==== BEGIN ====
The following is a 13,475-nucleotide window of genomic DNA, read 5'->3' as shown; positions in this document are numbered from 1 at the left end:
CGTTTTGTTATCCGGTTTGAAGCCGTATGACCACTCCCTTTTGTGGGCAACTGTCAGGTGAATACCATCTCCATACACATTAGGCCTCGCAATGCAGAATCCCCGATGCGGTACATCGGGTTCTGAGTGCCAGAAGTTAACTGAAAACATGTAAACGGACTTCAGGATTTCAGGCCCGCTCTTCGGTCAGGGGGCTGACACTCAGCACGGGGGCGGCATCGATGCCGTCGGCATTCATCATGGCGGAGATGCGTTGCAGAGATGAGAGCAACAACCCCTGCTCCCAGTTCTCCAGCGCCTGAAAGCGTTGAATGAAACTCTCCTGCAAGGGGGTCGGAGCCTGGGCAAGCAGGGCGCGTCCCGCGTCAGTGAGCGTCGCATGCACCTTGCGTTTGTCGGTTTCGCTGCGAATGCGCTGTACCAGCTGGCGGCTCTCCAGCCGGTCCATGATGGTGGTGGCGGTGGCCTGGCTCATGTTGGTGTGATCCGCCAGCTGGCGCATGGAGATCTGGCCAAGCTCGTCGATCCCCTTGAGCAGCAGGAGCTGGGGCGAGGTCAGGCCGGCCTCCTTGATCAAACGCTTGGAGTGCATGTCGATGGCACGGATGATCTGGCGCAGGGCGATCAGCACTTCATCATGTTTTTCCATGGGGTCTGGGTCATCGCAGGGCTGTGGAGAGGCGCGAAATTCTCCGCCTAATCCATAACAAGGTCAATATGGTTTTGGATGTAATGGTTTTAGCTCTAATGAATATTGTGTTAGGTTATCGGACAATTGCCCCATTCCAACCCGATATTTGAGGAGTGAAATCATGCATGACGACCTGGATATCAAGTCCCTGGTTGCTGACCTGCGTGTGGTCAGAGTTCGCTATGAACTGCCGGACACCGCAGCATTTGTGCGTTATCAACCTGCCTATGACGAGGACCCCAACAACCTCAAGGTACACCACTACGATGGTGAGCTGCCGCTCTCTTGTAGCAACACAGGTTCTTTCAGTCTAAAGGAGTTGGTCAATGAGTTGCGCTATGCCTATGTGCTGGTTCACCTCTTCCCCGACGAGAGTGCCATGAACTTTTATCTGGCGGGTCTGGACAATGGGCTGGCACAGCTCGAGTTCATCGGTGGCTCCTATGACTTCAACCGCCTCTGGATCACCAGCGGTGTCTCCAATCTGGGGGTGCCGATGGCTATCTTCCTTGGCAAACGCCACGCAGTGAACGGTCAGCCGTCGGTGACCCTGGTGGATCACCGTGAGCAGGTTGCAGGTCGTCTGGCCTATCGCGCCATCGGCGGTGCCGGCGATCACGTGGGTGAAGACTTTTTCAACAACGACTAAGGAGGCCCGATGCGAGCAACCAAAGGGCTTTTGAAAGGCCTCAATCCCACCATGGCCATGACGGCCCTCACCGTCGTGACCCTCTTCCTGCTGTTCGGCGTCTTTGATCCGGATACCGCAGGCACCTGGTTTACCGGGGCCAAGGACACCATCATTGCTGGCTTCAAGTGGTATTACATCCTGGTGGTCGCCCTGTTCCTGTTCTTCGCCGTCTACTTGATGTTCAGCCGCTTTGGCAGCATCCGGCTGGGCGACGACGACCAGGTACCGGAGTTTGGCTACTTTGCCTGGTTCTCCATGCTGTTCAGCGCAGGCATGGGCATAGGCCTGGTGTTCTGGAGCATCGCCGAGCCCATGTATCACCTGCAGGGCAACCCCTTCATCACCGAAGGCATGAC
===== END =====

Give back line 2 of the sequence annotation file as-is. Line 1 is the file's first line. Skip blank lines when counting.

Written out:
CGTTTTGTTATCCGGTTTGAAGCCGTATGACCACTCCCTTTTGTGGGCAACTGTCAGGTGAATACCATCTCCATACACATTAGGCCTCGCAATGCAGAATCCCCGATGCGGTACATCGGGTTCTGAGTGCCAGAAGTTAACTGAAAACATGTAAACGGACTTCAGGATTTCAGGCCCGCTCTTCGGTCAGGGGGCTGACACTCAGCACGGGGGCGGCATCGATGCCGTCGGCATTCATCATGGCGGAGATGCGTTGCAGAGATGAGAGCAACAACCCCTGCTCCCAGTTCTCCAGCGCCTGAAAGCGTTGAATGAAACTCTCCTGCAAGGGGGTCGGAGCCTGGGCAAGCAGGGCGCGTCCCGCGTCAGTGAGCGTCGCATGCACCTTGCGTTTGTCGGTTTCGCTGCGAATGCGCTGTACCAGCTGGCGGCTCTCCAGCCGGTCCATGATGGTGGTGGCGGTGGCCTGGCTCATGTTGGTGTGATCCGCCAGCTGGCGCATGGAGATCTGGCCAAGCTCGTCGATCCCCTTGAGCAGCAGGAGCTGGGGCGAGGTCAGGCCGGCCTCCTTGATCAAACGCTTGGAGTGCATGTCGATGGCACGGATGATCTGGCGCAGGGCGATCAGCACTTCATCATGTTTTTCCATGGGGTCTGGGTCATCGCAGGGCTGTGGAGAGGCGCGAAATTCTCCGCCTAATCCATAACAAGGTCAATATGGTTTTGGATGTAATGGTTTTAGCTCTAATGAATATTGTGTTAGGTTATCGGACAATTGCCCCATTCCAACCCGATATTTGAGGAGTGAAATCATGCATGACGACCTGGATATCAAGTCCCTGGTTGCTGACCTGCGTGTGGTCAGAGTTCGCTATGAACTGCCGGACACCGCAGCATTTGTGCGTTATCAACCTGCCTATGACGAGGACCCCAACAACCTCAAGGTACACCACTACGATGGTGAGCTGCCGCTCTCTTGTAGCAACACAGGTTCTTTCAGTCTAAAGGAGTTGGTCAATGAGTTGCGCTATGCCTATGTGCTGGTTCACCTCTTCCCCGACGAGAGTGCCATGAACTTTTATCTGGCGGGTCTGGACAATGGGCTGGCACAGCTCGAGTTCATCGGTGGCTCCTATGACTTCAACCGCCTCTGGATCACCAGCGGTGTCTCCAATCTGGGGGTGCCGATGGCTATCTTCCTTGGCAAACGCCACGCAGTGAACGGTCAGCCGTCGGTGACCCTGGTGGATCACCGTGAGCAGGTTGCAGGTCGTCTGGCCTATCGCGCCATCGGCGGTGCCGGCGATCACGTGGGTGAAGACTTTTTCAACAACGACTAAGGAGGCCCGATGCGAGCAACCAAAGGGCTTTTGAAAGGCCTCAATCCCACCATGGCCATGACGGCCCTCACCGTCGTGACCCTCTTCCTGCTGTTCGGCGTCTTTGATCCGGATACCGCAGGCACCTGGTTTACCGGGGCCAAGGACACCATCATTGCTGGCTTCAAGTGGTATTACATCCTGGTGGTCGCCCTGTTCCTGTTCTTCGCCGTCTACTTGATGTTCAGCCGCTTTGGCAGCATCCGGCTGGGCGACGACGACCAGGTACCGGAGTTTGGCTACTTTGCCTGGTTCTCCATGCTGTTCAGCGCAGGCATGGGCATAGGCCTGGTGTTCTGGAGCATCGCCGAGCCCATGTATCACCTGCAGGGCAACCCCTTCATCACCGAAGGCATGAC